I have been reading The Ignorant Schoolmaster- Five Lessons in Intellectual Emancipation by Jacques Rancier. If I was to completely simplify his thoughts on education I might say it is not unlike the inquiry method, except here the teacher does not even have to come in with any strategic knowledge or information at key points of discussion. She only has to verify, consistently, the students own understanding of the material, against their previous understanding of the material.
“There was only one rule: he must be able to show in the book, the materiality of everything he says”. He being the student in this case. The book being Telemaque and the teacher being completely ignorant of even the language the book is written in!
Empowering, insane ideas. The kind only great literature and philosophy have in them.
It is in this spirit that I took an experimental step in the classroom. Instead of showing and teaching new materials and methods every week to the students ( drawing basics, some lite version of printmaking, color theory etc) I asked the students along on this experiment. I requested that they each take home a material from the art room. Spend some time with it. Get to know it as intimately as possible. Make a list of words they would describe the material with, how it behaves. And finally, to lead the class through a ‘sensitivity training’ of the material.
This has achieved a few key things: it has moved the students away from the internet as their first step of information ( looking up available lesson plans to teach the material, or artists who work in the material). Instead they at least begin with the material they have in hand: watercolors, or vellum, or bristol board, or clay. Through their own play with the materials they have chosen to bring in objects/ drawings/ paintings they made with the material and some have also extended this presentation with elaborate slides and research on artists who use the material. It has also been interesting to note that when two students have chosen the same materials, they tend to sequence off the previous person’s introduction to the materials. After we ‘experience’ the material we discuss what developmental ages the materials may be appropriate for teaching or what could possibly be done with the material at all.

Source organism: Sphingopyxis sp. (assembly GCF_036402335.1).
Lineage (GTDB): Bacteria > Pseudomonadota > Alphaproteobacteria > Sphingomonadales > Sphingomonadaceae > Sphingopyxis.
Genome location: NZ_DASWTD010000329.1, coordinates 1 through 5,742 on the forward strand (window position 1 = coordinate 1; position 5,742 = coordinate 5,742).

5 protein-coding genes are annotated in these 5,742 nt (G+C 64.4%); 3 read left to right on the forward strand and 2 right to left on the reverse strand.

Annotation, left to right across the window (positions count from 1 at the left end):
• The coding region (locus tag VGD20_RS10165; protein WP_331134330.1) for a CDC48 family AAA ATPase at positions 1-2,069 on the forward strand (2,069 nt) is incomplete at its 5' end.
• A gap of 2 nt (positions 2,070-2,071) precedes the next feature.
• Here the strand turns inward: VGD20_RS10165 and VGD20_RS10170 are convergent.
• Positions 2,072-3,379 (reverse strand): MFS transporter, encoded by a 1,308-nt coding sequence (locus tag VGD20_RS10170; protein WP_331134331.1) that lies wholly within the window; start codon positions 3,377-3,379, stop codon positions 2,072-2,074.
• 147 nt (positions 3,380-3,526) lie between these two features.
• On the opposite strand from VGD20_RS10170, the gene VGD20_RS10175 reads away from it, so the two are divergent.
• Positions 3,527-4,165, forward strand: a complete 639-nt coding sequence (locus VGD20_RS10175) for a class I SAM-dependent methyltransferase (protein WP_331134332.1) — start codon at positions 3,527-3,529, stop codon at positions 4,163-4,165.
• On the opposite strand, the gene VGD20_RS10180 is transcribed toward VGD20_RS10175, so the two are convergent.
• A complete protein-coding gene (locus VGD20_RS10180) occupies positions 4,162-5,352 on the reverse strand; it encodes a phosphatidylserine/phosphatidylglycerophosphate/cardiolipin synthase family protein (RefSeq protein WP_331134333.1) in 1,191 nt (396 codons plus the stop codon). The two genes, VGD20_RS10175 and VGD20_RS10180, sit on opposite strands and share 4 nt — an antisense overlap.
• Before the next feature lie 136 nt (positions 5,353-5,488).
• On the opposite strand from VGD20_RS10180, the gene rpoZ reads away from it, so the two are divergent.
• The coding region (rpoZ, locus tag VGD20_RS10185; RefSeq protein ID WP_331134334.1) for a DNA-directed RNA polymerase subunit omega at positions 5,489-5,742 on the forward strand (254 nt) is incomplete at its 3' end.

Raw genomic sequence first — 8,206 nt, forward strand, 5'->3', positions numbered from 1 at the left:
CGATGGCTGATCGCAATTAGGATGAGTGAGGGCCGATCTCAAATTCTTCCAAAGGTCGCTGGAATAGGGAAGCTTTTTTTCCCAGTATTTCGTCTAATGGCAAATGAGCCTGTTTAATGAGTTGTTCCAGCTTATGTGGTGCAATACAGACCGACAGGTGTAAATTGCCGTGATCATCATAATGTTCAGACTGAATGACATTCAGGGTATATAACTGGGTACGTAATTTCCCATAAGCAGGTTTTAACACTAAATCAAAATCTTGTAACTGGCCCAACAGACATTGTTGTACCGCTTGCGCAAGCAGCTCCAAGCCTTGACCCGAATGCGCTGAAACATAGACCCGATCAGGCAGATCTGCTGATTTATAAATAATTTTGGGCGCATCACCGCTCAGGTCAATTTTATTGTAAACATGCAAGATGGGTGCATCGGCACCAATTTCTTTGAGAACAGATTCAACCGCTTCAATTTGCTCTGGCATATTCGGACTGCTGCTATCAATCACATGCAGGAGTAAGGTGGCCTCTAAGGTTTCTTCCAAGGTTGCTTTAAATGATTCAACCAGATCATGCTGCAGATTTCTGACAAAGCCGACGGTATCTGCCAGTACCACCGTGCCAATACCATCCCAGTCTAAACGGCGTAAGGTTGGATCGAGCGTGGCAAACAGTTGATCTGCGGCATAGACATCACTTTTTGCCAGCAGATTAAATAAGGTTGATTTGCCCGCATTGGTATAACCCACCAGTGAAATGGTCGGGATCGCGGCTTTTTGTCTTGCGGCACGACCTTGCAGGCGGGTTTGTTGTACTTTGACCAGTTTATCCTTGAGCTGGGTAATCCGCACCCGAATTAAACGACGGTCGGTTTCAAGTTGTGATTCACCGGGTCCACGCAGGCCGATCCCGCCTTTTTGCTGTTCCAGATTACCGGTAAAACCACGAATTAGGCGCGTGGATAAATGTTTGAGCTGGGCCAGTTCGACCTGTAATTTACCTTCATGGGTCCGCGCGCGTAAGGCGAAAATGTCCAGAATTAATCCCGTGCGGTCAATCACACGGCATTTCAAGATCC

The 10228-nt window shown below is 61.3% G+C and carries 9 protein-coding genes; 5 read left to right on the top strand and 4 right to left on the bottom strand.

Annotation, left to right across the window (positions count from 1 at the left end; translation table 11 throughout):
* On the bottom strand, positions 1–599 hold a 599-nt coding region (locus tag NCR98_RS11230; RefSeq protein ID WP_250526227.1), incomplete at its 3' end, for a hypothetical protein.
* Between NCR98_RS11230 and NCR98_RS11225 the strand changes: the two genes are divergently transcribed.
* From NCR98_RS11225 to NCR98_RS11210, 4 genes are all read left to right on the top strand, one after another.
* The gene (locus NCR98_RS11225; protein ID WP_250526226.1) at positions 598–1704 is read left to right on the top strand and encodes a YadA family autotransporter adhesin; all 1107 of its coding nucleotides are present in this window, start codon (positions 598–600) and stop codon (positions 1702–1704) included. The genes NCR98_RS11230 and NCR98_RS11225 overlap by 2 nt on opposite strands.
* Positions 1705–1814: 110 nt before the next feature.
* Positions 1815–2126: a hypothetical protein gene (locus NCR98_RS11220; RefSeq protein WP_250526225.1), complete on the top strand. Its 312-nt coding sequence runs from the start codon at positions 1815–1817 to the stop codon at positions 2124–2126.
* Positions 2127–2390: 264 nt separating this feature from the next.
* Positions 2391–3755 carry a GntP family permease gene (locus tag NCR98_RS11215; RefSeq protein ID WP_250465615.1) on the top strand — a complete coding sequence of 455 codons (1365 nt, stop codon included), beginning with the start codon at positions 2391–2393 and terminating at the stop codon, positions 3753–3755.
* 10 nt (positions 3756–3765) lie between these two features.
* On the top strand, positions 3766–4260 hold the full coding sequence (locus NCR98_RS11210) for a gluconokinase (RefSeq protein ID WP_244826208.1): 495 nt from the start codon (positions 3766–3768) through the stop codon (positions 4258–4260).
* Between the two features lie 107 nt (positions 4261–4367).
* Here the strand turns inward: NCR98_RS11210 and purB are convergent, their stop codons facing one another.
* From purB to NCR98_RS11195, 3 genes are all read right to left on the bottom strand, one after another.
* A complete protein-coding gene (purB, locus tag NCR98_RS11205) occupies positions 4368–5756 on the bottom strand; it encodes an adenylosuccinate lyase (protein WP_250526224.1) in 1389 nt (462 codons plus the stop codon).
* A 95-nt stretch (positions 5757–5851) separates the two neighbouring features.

This exercise seems to have impacted their artists talks. Besides researching and introducing the class to one artist of their choice, they must share with us why the artist and their work resonates with them. The students are speaking directly to the experience of the encounter with the materiality of the works, be it Van Gogh’s thick painting or Ann Hamilton’s immersive cloth and thread installations.